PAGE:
The overall goal of this research project is to contribute to the efficient closing of resource cycles in agriculture and forestry by transforming residues into efficient organic fertilizers. Through better recirculation of nutrients and carbon from the feedstock, agriculture-related emissions can be reduced while crop yields can be increased. The fertilizer will be produced from residues and can supplement or replace mineral fertilizers. Its use is intended to promote more sustainable farming. In addition to the environmental benefits, it offers economic chances for farmers as the dependency on commercial fertilizers is decreased and local low value feedstocks and wastes are used for the production. This process will be designed such that it can be carried out directly on-site at farm level, eliminating the need for long-distance transportation. Planting techniques using fertilized biochar have not only a positive effect on food crops, but are also beneficial for plants growing in challenging environments such as urban areas, where compaction, salt stress and drought can lead to slow growth and poor tree health. Furthermore, the fertilizer is fully organic and can thus also be used in organic farming practice.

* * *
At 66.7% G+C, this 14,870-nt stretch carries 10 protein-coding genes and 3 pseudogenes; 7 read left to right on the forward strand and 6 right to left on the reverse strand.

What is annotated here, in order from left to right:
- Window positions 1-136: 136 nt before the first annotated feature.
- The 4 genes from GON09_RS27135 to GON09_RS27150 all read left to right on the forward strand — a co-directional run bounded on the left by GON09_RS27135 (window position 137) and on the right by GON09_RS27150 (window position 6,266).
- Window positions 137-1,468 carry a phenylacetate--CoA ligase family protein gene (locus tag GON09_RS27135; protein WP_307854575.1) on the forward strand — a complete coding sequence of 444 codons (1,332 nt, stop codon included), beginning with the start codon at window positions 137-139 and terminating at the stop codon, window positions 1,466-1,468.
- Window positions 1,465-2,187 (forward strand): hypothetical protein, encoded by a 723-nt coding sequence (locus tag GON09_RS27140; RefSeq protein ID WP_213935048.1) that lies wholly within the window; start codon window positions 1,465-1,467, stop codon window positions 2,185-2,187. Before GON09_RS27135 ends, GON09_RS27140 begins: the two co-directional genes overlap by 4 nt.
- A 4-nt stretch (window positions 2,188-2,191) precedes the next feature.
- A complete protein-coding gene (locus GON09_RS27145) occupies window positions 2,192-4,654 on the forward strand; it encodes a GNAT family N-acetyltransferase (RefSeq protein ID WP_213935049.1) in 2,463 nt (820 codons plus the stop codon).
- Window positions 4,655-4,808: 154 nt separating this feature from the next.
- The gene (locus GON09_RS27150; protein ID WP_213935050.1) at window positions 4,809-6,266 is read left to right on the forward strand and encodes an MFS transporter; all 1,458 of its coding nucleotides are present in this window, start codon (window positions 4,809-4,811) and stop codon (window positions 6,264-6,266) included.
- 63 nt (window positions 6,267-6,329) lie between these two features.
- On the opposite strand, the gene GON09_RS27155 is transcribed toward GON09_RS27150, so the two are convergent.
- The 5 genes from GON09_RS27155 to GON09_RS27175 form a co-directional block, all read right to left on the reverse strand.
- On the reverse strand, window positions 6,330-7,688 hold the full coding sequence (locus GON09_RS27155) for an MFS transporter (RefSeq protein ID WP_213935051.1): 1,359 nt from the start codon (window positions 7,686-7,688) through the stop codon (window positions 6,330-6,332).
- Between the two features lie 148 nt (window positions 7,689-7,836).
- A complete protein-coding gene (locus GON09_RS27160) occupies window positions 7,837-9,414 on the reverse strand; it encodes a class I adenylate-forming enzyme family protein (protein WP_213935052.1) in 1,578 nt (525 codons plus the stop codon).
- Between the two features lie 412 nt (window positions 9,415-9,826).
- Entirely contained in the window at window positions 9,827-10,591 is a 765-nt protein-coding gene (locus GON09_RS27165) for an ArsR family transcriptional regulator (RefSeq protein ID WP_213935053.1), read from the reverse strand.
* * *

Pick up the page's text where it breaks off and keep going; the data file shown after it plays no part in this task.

Name: ABC4Soil - Advanced biochar based fertilizers for multiple ecological benefits in soil conditioning
Funding framework: FACCE SURPLUS (Sustainable and Resilient agriculture for food and non-food systems)
Duration: 3 years (start 04/2018)
Total budget: ca. 1 million EUR
Partners: RWTH Aachen, Hochschule Geisenheim University, Norwegian University of Science and Technology (NTNU), SINTEF Energy Research, Ithaka Institute for Carbon Intelligence, TAG Arkitekter (associated partner)
The project ABC4Soil is made possible through financial support from FACCE SURPLUS (Sustainable and Resilient agriculture for food and non-food systems), an ERA-net co-fund. We are thankful for this opportunity and appreciate the support from our funding agencies, the German Federal Ministry of Education and Research, the Research Council of Norway and PTJ Jülich.